Steelhead Trout is native to the colder waters from Northern California up to Alaska. This trout is actually a migratory Rainbow Trout. They spend their lives in the ocean and then migrate to streams and rivers to spawn. The fish are therefore much bigger than the standard stream rainbow trout and can grow to 20 pounds! Interestingly enough, this ocean fish was introduced to the cold waters of Lake Superior in 1895. The Lester River in Duluth is a prime fishery for this trout. The fish in Lake Superior rarely get bigger than 10 pounds, but are prized by anglers due to their fighting ability. As far as I know, they are strictly catch and release now, but very fun to go after. They start coming up the rivers in spring, with the winter thaw after spending two years in the big water. The Knife River and Blackhoof River in Minnesota’s arrowhead region are the prime spawning rivers for these fish, since there are no big waterfalls to keep them from going upstream. Fishermen used to stand elbow to elbow on the rocky shoreline on the Knife during the steelhead run, and ultimately this led to overfishing and decline of the population, especially in the 1980’s. To preserve the fish population, the DNR finally closed the season on steelhead and mandated catch and release only.
The steelhead trout is very much like salmon, but has a much more delicate flavor. If you are kind of turned off by the flavor of salmon, I’d say give steelhead a try. It is really tasty.
I came up with a fool-proof way to cook this fish which makes the fish moist and flaky. You don’t want to overcook this as it will become dry, just like overdone salmon.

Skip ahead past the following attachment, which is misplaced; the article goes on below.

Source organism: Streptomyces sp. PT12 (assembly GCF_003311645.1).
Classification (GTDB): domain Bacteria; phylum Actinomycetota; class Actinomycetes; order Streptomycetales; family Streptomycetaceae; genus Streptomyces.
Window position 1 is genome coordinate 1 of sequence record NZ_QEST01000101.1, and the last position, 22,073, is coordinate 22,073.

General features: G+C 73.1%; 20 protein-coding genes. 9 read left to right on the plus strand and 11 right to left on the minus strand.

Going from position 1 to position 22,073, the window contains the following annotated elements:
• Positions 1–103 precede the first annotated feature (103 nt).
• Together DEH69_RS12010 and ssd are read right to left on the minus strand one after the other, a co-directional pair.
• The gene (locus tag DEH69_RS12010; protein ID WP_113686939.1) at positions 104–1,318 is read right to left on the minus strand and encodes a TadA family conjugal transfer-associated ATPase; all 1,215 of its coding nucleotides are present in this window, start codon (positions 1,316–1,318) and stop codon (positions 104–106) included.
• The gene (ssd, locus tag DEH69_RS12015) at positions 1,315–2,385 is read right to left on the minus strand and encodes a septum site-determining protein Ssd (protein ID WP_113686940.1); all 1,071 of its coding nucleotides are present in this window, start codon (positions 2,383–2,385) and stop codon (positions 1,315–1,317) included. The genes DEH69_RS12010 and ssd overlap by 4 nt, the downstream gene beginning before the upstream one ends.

I prep the fish by cutting it into portion sized pieces. This filet was 1 Pound 6 ounces. This fish is skin on and there’s no reason to take the skin off since the cooked flesh will pretty much fall off of the skin when done. I cooked the fish in a 12” all-clad pan. Start by drizzling about 2 tbsp of good olive oil in the pan. I also very lightly oil the flesh of the fish. Season the fish with salt and freshly ground black pepper. Then, to give the fish a really fresh taste, I sprinkle lemon zest over all the meat. Start heating the pan with the oil and add ¼ cup of dry white wine. Do this before the oil heats up too much or the wine will bubble and spit. You don’t want that. The heat should be on medium. I start by putting the thickest piece of fish in the pan, skin down, and let in cook for 20 seconds or so, then put in the next thickest piece and cook for another 15 seconds or so then add the thinner tail piece. Let these cook uncovered for 45 seconds more and you’ll start to see the bottom of the fish starting to get done. Then, to keep the fish nice and tender, I cover the pan and cook on low heat for another 5 minutes. No more. Turn the heat off and your fish will be ready to eat. Serve immediately and it will be delicious and moist.
Mary Jo prepared a side dish of leftover potatoes. She added ¼ cup of chopped celery, 5 chopped radishes, 6 chopped sun dried tomatoes, 2 tablespoons of chopped roasted sweet peppers, ¼ cup chopped black olives, 3 chopped green onions and 2 tablespoons of capers. Then drizzled on some of the leftover vinaigrette from the previous night. YUMMY.
A perfect wine to pair with this meal would be Kim Crawford, sauvignon blanc. This wine is very crisp and fresh with grapefruit and mango flavors. It’s a very good value. Try to find it on sale for under $12.
There you have it. Another simple, delicious meal, prepared in the galley of Paradise!